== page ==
Your baby’s diaper contains important clues to her well-being; here’s the scoop on poop to help you decode these hints.
Parents with a new bundle of joy will naturally want to ascertain that baby is healthy and if there are sudden changes that require a doctor’s immediate attention. This can be tricky, as babies aren’t equipped to communicate their needs clearly. In those early days, pretty much all they can do is drink milk, sleep, cry, and poop.
Thankfully, your baby’s poop is actually a great indicator of their health. Hiding in baby’s diaper is a wealth of information that can clue you in to the state of their well-being. With babies having anything from one to eight bowel movements a day, that’s a lot of poop to keep track of.
Anything from the frequency of their bowel movements to what their poop looks and smells like can be a useful indicator of their health, but there’s a surprisingly wide variety of poo—and it can differ based on whether you’re feeding your little one with breast milk or formula. On top of that, poop can vary from baby to baby, and decoding that information can be tricky. That’s why we’ve gathered a handy primer to simplify the language of poop for you.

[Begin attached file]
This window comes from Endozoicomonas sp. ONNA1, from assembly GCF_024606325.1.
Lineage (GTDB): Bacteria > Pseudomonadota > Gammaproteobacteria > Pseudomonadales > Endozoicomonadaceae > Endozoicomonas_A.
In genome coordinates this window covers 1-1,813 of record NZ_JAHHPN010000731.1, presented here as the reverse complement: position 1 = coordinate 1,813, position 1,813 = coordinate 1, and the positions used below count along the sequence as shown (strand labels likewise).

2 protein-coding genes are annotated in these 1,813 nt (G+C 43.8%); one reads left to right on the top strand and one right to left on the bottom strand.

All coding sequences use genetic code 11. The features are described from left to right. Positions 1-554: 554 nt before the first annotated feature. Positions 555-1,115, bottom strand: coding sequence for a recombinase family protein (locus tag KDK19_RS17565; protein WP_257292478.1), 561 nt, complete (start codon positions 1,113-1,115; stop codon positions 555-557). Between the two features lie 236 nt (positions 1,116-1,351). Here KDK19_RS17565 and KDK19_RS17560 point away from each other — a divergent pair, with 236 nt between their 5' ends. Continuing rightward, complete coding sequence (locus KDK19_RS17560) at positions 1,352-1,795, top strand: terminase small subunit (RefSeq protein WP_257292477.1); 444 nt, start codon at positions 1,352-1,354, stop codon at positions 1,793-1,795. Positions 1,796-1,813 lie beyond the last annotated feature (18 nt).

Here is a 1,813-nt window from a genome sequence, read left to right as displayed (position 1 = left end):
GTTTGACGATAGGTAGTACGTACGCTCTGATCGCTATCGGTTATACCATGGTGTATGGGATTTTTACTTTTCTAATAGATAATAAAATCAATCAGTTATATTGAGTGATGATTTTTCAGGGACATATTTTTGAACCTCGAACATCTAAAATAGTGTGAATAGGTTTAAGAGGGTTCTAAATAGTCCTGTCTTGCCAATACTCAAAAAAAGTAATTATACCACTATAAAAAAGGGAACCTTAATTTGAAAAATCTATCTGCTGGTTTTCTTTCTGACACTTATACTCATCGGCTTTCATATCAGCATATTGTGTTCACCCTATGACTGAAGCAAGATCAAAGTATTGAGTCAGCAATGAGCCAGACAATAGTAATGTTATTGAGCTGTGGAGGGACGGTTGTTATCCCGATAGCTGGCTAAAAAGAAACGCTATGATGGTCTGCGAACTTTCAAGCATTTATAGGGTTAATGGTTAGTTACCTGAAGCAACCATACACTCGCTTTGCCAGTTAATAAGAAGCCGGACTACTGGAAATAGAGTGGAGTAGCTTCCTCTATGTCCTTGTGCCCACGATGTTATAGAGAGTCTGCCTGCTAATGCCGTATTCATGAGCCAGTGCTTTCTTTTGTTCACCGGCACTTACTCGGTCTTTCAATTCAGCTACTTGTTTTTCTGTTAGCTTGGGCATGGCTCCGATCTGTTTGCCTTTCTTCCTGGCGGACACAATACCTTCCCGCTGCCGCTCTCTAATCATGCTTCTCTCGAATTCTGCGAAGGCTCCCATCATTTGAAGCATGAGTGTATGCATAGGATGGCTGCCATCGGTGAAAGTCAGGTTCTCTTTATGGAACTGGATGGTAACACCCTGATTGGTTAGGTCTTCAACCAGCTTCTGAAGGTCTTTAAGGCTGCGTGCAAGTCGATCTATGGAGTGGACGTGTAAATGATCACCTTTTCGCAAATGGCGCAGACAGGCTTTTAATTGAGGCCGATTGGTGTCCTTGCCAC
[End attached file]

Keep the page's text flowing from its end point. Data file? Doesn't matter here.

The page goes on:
The Norm For Newborns
Within the first 36 hours of birth, you should notice a dark-green or greenish-black, sticky, and tar-like poop in your baby’s diaper. Called meconium, this is a baby’s first stool, which built up in her intestines while she was in the womb. Meconium can be hard to wipe off your baby’s bottom – seasoned moms and nannies swear by olive oil as an easy and effective way to clean your baby’s tender skin. Some even apply olive oil before baby’s first poop to make the process easier.
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